The first historical record about the Thracians is found in the Iliad, where they are described as allies of the Trojans in the Trojan War against the Greeks.

The Archaic period

These Indo-European peoples, while considered barbarian and rural by their refined and urbanized Greek neighbors, had developed advanced forms of music, poetry, industry, and artistic crafts. Aligning themselves in kingdoms and tribes, they never achieved any form of national unity beyond short, dynastic rules at the height of the Greek classical period. Despite Greek colonization in such areas as Byzantium, Apollonia, and other cities, the Thracians avoided urban life.

The first Greek colonies in Thrace were founded in the 8th century BC.

Agrianian peltast. This peltast holds three javelins, one in his throwing hand and two in his pelte hand as additional ammunition
Agrianian peltast

The Classical period

By the 5th century BC, the Thracian presence was pervasive enough to have made Herodotus calls them the second-most numerous people in the part of the world known by him (after the Indians), and potentially the most powerful, if not for their lack of unity. The Thracians in classical times were broken up into a large number of groups and tribes, though a number of powerful Thracian states were organized, such as the Odrysian kingdom of Thrace and the Dacian kingdom of Burebista. A type of soldier of this period called the Peltast probably originated in Thrace.

The ancient languages of these people had already become extinct and their cultural influence was highly reduced due to the repeated barbaric invasions of the Balkans by Celts, Huns, Goths, and Sarmatians, accompanied by Hellenization, romanization, and later slavicisation. After they were subjugated by Alexander the Great and consecutively by the Roman Empire, most of the Thracians eventually became Hellenized (in the provinces of Thrace) or romanized (in Moesia and Dacia). In the 6th century, some Thraco-Romans and Hellenized Thracians (i.e. Byzantines) south of the Danube River made contact with the invading Slavs and were later eventually slavicised.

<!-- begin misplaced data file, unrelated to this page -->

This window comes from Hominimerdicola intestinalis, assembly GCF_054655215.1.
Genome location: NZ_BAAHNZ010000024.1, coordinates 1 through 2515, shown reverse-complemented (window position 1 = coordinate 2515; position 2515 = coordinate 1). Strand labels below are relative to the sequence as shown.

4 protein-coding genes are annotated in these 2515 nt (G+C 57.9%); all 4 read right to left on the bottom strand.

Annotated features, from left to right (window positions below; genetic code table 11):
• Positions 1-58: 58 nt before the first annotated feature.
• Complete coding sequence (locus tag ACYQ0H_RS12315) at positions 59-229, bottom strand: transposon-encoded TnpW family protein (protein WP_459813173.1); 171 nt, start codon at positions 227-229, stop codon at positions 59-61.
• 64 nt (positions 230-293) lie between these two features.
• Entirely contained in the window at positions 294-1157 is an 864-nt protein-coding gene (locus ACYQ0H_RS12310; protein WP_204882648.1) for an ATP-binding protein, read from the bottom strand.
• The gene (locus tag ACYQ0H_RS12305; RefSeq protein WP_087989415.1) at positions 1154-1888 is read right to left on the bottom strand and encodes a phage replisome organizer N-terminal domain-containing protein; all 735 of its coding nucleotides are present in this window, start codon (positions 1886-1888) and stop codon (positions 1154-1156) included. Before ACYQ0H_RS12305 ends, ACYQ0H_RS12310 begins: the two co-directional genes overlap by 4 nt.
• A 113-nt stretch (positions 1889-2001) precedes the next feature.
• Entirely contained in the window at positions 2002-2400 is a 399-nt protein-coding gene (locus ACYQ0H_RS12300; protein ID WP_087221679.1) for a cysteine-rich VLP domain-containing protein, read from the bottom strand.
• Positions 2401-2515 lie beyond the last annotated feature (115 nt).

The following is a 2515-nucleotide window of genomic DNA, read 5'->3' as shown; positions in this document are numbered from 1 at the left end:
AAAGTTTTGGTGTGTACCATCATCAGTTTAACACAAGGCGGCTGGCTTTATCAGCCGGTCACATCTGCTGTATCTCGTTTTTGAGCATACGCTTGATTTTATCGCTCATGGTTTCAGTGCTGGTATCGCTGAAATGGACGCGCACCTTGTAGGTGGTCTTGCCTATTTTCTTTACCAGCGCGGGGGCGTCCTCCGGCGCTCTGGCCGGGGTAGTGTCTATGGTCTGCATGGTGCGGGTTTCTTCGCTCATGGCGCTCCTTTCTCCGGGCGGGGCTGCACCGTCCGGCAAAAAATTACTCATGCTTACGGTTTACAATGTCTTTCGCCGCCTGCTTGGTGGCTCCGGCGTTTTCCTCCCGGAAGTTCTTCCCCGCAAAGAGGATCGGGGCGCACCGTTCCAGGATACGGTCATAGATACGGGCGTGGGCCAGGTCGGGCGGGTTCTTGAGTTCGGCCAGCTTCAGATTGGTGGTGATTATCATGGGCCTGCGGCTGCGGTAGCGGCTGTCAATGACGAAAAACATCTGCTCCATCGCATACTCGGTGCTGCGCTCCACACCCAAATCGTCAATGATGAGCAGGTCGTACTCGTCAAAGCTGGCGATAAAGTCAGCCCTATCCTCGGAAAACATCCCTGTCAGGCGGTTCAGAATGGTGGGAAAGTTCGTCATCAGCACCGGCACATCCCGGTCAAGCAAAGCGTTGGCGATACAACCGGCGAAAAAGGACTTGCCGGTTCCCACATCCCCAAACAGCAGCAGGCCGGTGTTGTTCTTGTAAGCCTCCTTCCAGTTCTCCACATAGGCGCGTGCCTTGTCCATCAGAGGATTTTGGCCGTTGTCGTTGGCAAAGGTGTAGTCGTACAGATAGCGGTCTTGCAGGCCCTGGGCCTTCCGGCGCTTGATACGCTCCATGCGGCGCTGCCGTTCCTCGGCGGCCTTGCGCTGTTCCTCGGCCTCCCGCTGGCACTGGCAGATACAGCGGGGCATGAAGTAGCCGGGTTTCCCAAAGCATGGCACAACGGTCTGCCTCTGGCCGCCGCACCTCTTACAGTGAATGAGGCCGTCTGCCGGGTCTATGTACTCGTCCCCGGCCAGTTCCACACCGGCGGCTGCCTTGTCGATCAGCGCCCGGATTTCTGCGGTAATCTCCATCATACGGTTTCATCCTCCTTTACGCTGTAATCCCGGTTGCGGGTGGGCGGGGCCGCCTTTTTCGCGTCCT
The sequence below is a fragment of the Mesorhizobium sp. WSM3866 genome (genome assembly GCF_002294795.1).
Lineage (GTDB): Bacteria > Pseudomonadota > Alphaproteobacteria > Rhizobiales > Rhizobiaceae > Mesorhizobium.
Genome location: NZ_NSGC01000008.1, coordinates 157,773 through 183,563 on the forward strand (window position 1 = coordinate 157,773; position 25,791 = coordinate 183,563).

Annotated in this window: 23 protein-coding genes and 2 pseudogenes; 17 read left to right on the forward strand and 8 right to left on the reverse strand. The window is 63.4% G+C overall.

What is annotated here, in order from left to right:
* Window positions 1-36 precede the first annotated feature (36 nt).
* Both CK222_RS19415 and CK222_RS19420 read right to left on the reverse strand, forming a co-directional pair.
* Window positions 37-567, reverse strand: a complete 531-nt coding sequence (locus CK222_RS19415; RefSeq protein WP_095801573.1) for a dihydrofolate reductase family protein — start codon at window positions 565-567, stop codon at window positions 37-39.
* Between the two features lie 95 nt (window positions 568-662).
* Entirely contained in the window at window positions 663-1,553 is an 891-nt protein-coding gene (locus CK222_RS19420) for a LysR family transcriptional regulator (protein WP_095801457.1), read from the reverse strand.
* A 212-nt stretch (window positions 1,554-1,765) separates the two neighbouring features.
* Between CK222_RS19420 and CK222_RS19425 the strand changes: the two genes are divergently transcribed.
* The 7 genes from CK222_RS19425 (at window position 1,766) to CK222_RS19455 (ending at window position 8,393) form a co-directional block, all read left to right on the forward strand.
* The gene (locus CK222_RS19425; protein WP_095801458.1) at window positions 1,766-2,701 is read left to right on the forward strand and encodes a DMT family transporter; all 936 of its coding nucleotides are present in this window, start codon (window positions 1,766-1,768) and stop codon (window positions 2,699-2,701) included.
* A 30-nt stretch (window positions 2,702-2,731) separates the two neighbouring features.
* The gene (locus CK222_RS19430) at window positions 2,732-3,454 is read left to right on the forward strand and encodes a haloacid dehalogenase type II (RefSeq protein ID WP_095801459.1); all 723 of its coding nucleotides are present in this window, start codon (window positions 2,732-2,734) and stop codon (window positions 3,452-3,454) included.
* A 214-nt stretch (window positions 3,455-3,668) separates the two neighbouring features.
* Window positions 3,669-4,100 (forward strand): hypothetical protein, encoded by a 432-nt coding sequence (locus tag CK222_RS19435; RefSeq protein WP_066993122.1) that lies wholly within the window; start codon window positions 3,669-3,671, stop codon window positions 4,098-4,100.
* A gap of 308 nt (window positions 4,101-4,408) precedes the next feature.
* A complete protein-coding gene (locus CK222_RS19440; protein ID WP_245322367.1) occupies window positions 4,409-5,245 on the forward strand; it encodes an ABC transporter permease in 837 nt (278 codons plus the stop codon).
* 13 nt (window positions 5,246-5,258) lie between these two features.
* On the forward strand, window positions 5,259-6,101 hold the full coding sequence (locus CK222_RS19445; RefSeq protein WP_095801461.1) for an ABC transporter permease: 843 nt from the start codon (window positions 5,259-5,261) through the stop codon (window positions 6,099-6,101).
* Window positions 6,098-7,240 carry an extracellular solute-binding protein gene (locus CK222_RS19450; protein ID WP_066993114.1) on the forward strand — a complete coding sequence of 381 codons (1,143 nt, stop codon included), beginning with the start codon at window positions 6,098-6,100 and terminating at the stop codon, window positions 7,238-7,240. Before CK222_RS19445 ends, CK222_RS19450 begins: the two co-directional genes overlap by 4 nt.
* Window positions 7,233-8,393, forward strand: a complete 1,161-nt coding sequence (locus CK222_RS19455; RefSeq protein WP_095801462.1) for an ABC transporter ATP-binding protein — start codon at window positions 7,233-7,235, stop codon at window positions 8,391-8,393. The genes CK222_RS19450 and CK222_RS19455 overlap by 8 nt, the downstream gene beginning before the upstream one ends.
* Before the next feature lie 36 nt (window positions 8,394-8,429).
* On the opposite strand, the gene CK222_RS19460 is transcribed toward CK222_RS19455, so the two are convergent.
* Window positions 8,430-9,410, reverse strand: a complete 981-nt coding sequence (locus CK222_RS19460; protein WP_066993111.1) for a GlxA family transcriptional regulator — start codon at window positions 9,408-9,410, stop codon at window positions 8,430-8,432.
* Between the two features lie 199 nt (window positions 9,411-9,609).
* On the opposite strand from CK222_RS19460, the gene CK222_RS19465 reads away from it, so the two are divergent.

The Ethnological Museum of Thrace

The Ethnological Museum of Thrace in Alexandroupolis, Greece
The Ethnological Museum of Thrace in Alexandroupolis

The Ethnological Museum of Thrace was founded with the purpose of preserving historical memory in the wider region of Thrace and is a self-funded organization. Since 1899 it has been operating in Alexandroupolis in a leased, stone-built neoclassical building that dates from 1899.

The Museum is open to the public since October 2002. It was a self-financed project and at times sponsored by the Stauros Niarchos Foundation and the Ministry of Culture.
Τhe Ethnological Museum of Thrace is a living cell where people can learn about the folk culture and the customs of Thrace, a place that will connect tradition and the memory contained within it with the concerns of modern society.